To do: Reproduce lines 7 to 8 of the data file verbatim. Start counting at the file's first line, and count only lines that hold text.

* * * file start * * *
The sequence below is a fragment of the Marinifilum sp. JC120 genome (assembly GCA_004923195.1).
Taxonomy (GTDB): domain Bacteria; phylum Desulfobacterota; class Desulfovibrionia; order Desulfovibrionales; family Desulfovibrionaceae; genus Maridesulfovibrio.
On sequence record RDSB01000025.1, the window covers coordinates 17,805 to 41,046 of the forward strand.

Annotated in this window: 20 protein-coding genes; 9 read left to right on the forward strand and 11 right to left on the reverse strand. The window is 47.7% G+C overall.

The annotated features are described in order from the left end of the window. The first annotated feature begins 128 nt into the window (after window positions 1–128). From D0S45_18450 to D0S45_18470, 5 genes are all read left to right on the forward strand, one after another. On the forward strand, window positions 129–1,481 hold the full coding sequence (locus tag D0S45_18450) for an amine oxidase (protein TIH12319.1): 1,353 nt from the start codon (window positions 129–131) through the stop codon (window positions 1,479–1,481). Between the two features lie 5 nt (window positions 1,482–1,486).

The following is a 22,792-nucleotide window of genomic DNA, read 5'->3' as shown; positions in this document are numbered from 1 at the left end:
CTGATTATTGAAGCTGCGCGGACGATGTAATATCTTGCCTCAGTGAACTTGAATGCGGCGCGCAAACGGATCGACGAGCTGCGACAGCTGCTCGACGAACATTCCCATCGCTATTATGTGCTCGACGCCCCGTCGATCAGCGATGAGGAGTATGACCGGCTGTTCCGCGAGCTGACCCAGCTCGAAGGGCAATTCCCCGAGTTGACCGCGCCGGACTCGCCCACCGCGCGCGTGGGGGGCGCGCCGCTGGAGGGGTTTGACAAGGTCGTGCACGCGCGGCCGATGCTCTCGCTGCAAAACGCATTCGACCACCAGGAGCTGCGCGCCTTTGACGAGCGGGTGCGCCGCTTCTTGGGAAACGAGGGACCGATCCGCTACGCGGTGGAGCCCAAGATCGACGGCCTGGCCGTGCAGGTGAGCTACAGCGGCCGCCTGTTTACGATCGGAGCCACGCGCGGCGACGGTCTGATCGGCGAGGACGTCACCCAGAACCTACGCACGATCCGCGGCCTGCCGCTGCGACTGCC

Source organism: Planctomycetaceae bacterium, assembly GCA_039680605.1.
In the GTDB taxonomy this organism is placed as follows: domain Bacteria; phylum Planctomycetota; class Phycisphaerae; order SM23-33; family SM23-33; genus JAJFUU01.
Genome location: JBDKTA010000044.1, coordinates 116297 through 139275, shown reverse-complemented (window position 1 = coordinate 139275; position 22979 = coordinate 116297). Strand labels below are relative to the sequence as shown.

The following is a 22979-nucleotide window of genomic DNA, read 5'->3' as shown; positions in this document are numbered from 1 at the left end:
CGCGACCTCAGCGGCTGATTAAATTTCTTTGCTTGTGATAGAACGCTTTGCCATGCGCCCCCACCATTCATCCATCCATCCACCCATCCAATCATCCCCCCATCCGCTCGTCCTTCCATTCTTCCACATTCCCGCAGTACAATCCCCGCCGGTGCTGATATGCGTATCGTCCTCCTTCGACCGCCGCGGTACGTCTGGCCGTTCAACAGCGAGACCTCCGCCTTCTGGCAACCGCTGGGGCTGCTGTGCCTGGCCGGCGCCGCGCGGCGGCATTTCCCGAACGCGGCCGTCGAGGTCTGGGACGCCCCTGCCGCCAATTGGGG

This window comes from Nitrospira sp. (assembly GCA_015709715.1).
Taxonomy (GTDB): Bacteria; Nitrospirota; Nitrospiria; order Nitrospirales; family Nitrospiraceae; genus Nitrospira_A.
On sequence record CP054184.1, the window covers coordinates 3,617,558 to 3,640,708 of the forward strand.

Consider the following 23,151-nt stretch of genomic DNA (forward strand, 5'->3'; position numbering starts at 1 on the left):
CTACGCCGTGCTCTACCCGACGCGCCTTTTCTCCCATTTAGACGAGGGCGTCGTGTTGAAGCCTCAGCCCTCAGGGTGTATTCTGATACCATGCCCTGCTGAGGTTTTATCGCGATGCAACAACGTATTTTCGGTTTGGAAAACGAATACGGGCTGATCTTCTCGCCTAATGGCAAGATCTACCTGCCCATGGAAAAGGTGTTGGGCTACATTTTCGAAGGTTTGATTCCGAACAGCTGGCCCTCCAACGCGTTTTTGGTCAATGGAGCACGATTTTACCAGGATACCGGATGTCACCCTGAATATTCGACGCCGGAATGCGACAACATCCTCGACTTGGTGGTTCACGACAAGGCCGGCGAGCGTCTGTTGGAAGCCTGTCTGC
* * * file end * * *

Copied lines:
CTGATTATTGAAGCTGCGCGGACGATGTAATATCTTGCCTCAGTGAACTTGAATGCGGCGCGCAAACGGATCGACGAGCTGCGACAGCTGCTCGACGAACATTCCCATCGCTATTATGTGCTCGACGCCCCGTCGATCAGCGATGAGGAGTATGACCGGCTGTTCCGCGAGCTGACCCAGCTCGAAGGGCAATTCCCCGAGTTGACCGCGCCGGACTCGCCCACCGCGCGCGTGGGGGGCGCGCCGCTGGAGGGGTTTGACAAGGTCGTGCACGCGCGGCCGATGCTCTCGCTGCAAAACGCATTCGACCACCAGGAGCTGCGCGCCTTTGACGAGCGGGTGCGCCGCTTCTTGGGAAACGAGGGACCGATCCGCTACGCGGTGGAGCCCAAGATCGACGGCCTGGCCGTGCAGGTGAGCTACAGCGGCCGCCTGTTTACGATCGGAGCCACGCGCGGCGACGGTCTGATCGGCGAGGACGTCACCCAGAACCTACGCACGATCCGCGGCCTGCCGCTGCGACTGCC

Source organism: Planctomycetaceae bacterium, assembly GCA_039680605.1.